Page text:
Wednesday, October 18, 2017

Ballerina Dances With the Geometry She Creates While Dancing

Miscellaneous
STEM
Edward Hessler

It was a long time ago when I talked with a local physicist about an unconventional mechanics course he offered for students of athletics and dance. The student laboratory was a gymnasium and the tools, primitive these days but innovative then, included the use of small lights that could be attached to participants and an inexpensive photographic technique that allowed students to analyze human motion.

The laboratory was classic "sticky tape and string physics," i.e., it made use of uncostly, common materials and human cleverness, one based on a good understanding of physics.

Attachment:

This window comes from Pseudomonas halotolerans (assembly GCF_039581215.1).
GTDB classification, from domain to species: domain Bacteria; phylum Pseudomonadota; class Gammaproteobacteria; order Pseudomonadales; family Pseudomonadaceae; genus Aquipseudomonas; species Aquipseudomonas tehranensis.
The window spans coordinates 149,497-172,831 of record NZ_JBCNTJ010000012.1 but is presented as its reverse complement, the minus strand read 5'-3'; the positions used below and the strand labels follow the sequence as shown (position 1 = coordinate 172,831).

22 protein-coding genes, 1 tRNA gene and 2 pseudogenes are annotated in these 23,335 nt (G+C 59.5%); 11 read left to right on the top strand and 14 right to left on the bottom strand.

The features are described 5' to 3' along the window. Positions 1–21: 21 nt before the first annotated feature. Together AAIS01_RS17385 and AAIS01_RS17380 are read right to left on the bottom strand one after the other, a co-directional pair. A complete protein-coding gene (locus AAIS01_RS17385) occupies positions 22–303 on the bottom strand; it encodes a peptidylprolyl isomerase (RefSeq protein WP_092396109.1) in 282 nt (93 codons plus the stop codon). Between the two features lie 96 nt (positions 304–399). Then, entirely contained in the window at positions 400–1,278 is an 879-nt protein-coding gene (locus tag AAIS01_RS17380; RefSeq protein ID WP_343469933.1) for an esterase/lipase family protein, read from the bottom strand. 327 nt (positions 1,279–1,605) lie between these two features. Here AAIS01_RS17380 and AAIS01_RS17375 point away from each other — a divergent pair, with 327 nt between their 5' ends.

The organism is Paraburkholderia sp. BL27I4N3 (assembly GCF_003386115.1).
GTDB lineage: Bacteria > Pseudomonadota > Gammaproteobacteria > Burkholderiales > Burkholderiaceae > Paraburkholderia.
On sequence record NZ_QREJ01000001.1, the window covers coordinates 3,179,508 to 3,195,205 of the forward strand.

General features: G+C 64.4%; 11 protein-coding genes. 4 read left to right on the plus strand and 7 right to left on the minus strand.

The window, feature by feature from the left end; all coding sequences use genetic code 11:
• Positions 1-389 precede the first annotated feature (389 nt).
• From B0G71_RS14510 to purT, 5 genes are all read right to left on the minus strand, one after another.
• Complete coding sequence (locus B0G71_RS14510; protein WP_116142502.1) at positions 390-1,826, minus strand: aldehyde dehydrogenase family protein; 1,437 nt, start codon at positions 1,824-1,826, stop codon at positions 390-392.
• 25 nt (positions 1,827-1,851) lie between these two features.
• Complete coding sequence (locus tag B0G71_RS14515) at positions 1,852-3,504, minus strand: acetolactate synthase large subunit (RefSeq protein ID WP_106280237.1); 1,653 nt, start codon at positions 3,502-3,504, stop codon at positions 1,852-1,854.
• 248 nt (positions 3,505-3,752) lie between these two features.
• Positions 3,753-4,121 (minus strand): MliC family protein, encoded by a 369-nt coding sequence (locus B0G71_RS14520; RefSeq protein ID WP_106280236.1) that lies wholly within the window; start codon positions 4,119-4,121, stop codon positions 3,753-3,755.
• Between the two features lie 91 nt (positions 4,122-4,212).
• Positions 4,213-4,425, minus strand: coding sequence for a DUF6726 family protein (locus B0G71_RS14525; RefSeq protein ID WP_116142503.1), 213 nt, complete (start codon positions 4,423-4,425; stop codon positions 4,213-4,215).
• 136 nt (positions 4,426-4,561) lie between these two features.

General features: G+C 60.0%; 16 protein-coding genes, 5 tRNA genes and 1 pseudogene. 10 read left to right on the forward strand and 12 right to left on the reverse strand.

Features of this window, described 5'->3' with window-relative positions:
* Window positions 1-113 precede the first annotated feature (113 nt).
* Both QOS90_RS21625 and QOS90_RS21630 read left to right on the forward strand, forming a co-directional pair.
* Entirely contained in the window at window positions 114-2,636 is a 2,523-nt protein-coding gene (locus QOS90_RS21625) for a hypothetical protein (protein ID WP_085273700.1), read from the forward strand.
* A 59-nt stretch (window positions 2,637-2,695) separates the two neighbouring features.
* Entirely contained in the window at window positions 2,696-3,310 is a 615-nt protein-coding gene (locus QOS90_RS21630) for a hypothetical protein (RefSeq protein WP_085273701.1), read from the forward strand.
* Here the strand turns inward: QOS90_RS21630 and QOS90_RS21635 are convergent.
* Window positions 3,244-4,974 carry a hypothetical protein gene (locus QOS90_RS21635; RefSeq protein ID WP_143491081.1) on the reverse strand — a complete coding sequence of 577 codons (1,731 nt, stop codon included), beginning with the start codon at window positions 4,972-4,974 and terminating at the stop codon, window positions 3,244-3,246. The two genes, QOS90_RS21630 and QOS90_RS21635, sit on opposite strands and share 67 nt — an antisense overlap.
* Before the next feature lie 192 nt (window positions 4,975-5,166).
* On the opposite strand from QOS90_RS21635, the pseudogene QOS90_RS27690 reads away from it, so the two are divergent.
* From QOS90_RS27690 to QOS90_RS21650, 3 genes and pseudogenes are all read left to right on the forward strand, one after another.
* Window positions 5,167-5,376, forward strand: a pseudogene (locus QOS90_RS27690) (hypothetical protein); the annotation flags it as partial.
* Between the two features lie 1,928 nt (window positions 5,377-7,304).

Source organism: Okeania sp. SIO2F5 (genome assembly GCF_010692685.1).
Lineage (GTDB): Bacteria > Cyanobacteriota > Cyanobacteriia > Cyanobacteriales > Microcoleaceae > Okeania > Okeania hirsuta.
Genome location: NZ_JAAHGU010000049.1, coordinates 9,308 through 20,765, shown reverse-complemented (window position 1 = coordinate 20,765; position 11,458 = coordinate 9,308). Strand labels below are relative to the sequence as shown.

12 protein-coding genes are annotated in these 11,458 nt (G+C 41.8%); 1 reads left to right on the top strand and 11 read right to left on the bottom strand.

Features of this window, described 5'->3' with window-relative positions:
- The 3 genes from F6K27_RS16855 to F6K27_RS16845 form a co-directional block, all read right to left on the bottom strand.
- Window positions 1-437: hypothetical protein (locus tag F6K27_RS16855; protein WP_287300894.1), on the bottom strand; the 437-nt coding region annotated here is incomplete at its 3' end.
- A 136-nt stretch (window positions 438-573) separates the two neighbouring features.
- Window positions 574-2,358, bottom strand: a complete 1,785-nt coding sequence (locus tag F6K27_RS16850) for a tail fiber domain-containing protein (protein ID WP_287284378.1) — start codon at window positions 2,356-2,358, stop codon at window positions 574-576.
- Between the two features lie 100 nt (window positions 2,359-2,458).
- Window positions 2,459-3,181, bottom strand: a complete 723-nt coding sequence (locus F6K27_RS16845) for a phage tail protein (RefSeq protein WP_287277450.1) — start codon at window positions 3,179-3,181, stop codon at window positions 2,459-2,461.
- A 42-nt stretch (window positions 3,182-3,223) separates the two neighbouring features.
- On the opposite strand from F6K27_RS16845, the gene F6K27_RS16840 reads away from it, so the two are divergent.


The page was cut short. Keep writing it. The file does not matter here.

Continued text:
I was reminded of that conversation when I watched a short video posted on AEON of ballerina Kurimu Urabe. The Japanese design group EUPHRATES found inspiration from a once widely used animation device, the rotoscope. I'd never heard of this device. The rotoscope allowed animators to trace over actions, a frame at a time in the process of making a film. It was once widely used and still finds some use, e.g., the sabre light fights in Star Wars.

However, the EUPHRATES design team goes well beyond the rotoscope, making use of an "innovative computer algorithm...to create dynamic animations that gracefully interact with the dancer." The title of the film captures the nature of the interaction: A ballerina dances with the geometry of her own movements.

Here is the short video which I found captivating.

Now about that rotoscope.  A Google search quickly opens the territory to more than someone like me wants to know. I didn't look at everything but found this short film instructive, interesting and nuanced. There is more out there.

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